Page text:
Blogging about life and raising our five kids with Down syndrome while battling Breast Cancer.

Be the kind of woman that when your feet hit the floor in the morning the devil says, "Oh shit! She's up!"

Tuesday, June 14, 2011

Sometimes reality sneaks up on us

*disclaimer* This post is a PUI. Posting Under the Influence....of a migraine. In fact it's one of the worst I've ever had. It's possible that the emotions described in this post were slightly intensified by pain. Just say'in....

And, I think I need to also say that if you read this, then see me in real life, please don't come up and hug me and say things like, "I'm so sorry. I had no idea." 1) if you do that, I will start instantly crying and since we'll probably be in a public place...well...you know. 2) You don't have to feel sorry for me. This is just junk I need to deal with. I'll get over it right.  I'm already over it.
*********************************************************

So today (Sunday) Dean and I took Axel to my niece's championship softball game. (Angela was hanging out with her PCA at the MOA) We love watching all the cousins participate in their various sports. We really do! Angela and Axel love to go and cheer them on as well. You won't find better cheerleaders than these two!

On the way to the game, Dean and I were talking about his family reunion that we'd attended the day before. I mentioned something about how much our nieces and nephews (or their children) have changed in the last couple of years. They're just growing up so fast! This is especially noticeable with the cousins who are right around Angela's age.

Our conversation trailed off, and Dean was busy looking at something out the window. (I was driving).

And then it happened. Tears just started falling out of my eyes. I was having one of those moments we as parents of kids with special needs have sometimes. This moment is called, "Realizing there are some things my kid is never going to do." But I didn't want to be HAVING a moment just then. I quick tried to wipe the tears away before Dean noticed them.

Only the tears kept coming.

I couldn't wipe them away fast enough.

Then Dean turned to help Axel with something in the back seat and realized I was crying. Since he knew I was feeling horrid with my migraine he assumed it was that. "What's wrong? Why are you crying? I'm sorry your head hurts so bad.....Honey?....Is it your head, is that why you're crying?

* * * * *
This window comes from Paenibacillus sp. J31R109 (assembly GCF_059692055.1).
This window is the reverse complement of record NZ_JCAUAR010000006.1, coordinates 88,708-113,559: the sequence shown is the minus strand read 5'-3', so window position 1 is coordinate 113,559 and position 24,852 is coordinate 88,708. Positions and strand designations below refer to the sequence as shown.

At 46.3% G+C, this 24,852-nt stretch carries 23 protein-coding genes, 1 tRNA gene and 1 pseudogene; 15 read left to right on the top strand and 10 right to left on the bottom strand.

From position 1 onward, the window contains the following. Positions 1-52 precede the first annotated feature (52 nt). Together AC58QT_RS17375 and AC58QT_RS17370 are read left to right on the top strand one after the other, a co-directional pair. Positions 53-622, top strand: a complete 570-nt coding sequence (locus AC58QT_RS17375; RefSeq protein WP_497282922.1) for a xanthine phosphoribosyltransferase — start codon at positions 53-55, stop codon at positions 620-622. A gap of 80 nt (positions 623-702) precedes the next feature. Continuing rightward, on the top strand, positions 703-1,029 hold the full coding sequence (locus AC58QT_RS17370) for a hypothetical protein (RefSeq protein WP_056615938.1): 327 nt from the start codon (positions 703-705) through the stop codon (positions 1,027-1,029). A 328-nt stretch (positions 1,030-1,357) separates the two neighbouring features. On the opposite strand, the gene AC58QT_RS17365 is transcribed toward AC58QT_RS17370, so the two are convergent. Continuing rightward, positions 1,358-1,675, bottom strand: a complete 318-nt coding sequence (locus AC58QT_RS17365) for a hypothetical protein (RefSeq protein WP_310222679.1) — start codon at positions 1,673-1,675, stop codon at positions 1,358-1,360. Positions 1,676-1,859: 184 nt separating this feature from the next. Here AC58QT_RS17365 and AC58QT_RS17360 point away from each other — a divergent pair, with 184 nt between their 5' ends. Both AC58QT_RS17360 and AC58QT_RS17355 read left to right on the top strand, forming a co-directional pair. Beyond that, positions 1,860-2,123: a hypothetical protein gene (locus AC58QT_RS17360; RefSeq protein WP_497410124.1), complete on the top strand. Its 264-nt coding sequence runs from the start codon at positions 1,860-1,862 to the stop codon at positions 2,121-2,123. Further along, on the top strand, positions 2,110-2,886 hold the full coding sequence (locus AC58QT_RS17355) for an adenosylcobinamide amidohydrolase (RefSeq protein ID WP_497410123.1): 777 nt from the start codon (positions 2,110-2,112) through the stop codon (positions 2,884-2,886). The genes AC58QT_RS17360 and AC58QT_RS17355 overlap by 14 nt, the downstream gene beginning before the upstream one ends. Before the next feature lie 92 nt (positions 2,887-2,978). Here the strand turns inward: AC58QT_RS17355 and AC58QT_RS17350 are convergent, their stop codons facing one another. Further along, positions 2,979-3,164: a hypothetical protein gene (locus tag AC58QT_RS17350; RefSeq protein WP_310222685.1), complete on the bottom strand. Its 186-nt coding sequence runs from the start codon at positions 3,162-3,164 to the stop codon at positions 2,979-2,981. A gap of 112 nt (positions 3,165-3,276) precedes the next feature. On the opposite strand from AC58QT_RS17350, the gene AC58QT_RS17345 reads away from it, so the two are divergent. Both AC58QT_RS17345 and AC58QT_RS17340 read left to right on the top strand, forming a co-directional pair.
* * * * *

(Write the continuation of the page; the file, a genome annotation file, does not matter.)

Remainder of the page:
Sometimes when I cry, and it's something that REALLY hurts, I can't talk. Talking would let the floodgates open and I would go from "just wiping tears off my face" to "the ugly cry".

We were almost to the game, and I didn't want to get there looking like I'd been crying, and yet that's just what I was doing. Dean thought it was all about my head and I couldn't even open my mouth to explain to him how suddenly emotionally painful it was, going to this game. That I had just realized something and it really....really....hurt.

Finally I was able to answer that I wasn't crying because of my head, which confused Dean even more because we were just sitting here having a nice conversation and now I was CRYING in the car. I'm sure he was trying to figure out what he could have possibly said that would have caused this sudden meltdown. That, and I'm sure he was feeling trapped, "OMG I have do deal with a crying wife in the car! UGH!"

All of this happening while driving and trying to find our turns.

Lovely.

Finally I was able to say just a little bit.

"This is really hard for me today. Angela just turned 15. She is older than these kids and yet she is so much younger than them."

(wiping more tears, catching my breath here again.)

"There will never be a championship softball game for her. There will never be drivers ed. or behind the wheel for her. There will never be some of the milestones...the BIG milestones that all her cousins are having. She is going to watch them do all these things and she is being left in the dust, and there's nothing I can do about it."

Dean didn't really know what to say to all of that.

As much as Dean loves Angela, and he is an amazing dad to her, she is not his biological daughter. He is not going to feel the same things I do about this stuff. His perspective is different. I have already watched Angela be passed by many times by her "typical" friends in school. I can't tell you the last time she was invited to a party by one of them. Surely not since we've lived here, which would have put her in 2nd grade. Her typical friends have their own busy lives. At 15 they are hanging out at the mall with their friends, and not within arms reach of their mothers. They are taking driver's training. They have boyfriends. Cousins who are years younger than her are now like her babysitters at family gatherings. This hurts MY heart, imagine how Angela must feel.

And then I thought about how different our lives are when we go somewhere compared to other parents of 15 year old girls. When we go somewhere, before getting out of the car we have to make sure she doesn't have snot all over her face, or that her pants are pulled up all the way...and zipped. We have to  help her put on a bra, and find clothes the are easy for her to get in/out of without our help, something that is very difficult to find without dressing her like she's 5.

And then I thought it. The "taboo thought".

I wanted just one day that was normal.

And then I hated myself for a few minutes. I am always the one giving the pep talk. "Down syndrome is no big deal. Your kid will do things in their own time. Yes, it is hard to watch them be bypassed by their peers, but there will be things they excel in too. Just help them be the best they can be."